Tammy and I start scheduling things that we normally can't get to during the growing season for late November into December. Surely we will be able to get to those things by now - right?
It's December where I realize, yet again, that farming never shuts down completely. Yes, there are cycles. The pace is very different in December than it is in June. But, how is it that we still make the mistake of assuming that things will be all under wraps by the time we get to the month of December? It is true that there are only four CSA deliveries remaining in December. It is also true that we have moved Eden to its spot for next year and all of the garlic for next season is in the ground. Our first presentations of the 'off-season' were successful and are behind us as well.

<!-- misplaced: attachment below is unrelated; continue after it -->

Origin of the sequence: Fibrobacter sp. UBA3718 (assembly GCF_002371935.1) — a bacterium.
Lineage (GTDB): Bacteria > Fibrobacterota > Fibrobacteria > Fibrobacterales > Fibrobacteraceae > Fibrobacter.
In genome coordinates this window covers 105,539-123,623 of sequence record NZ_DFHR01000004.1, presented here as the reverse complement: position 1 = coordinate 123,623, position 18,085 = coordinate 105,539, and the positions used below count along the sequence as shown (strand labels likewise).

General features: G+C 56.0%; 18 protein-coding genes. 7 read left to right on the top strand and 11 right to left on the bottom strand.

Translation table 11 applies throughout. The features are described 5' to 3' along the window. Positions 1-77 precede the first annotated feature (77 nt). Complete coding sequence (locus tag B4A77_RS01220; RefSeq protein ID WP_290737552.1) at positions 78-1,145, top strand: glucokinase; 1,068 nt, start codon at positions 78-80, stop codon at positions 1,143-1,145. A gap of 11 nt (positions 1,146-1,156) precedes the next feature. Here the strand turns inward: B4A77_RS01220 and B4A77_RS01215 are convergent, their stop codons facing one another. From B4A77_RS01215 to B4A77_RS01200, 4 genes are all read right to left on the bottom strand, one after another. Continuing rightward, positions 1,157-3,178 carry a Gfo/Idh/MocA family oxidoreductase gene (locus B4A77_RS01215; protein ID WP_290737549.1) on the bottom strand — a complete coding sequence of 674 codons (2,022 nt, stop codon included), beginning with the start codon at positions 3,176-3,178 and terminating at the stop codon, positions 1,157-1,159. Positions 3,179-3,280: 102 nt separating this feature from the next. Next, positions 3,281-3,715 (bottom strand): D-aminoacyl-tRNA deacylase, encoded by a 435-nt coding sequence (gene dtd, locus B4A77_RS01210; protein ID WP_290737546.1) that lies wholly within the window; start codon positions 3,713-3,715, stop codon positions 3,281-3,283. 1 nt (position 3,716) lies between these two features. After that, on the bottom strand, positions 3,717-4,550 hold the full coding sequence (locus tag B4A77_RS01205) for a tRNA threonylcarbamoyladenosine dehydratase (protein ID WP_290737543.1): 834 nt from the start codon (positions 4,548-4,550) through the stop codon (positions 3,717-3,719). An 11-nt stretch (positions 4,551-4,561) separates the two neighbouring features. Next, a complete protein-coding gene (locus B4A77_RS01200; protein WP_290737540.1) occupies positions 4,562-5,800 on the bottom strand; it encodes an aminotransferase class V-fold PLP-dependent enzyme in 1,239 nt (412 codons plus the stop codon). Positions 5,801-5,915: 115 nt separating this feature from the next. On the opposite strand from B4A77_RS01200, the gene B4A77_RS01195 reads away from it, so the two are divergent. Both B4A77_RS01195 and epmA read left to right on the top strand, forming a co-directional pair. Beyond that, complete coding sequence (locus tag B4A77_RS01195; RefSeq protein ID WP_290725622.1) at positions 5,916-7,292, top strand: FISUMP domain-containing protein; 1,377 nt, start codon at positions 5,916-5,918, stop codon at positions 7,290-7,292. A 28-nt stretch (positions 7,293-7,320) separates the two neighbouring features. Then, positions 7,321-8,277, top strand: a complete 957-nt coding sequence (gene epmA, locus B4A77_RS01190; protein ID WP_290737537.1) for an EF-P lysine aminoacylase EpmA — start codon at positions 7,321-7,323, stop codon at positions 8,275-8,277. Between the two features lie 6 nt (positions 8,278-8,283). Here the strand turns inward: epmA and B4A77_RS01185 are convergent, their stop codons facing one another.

On the other hand, we still need to mulch the garlic, there is still equipment to clean up and store and there is plenty of field work to do. We would like to get the hen room mucked out soon and the turkey room still needs cleaning. Plenty to do before we start on our Winter projects on the house. So, no, we're not done farming for the year yet.
|At least we're not frantically trying to open an access to this building this year - this was last year's project in December.|
October Calendar of Events
- December 1 - 2: Ecological Farmers Association of Ontario Annual Conference
- December 5: Delivery 25 Waverly and Cedar Falls
- December 7: PFI Cooperator's Meeting
- December 19: Delivery 26 Waverly and Cedar Falls
It never fails. One season ends and we have to start working on the next. We have been keeping our current CSA members informed, but we feel like we should make sure everyone else is in the loop as well.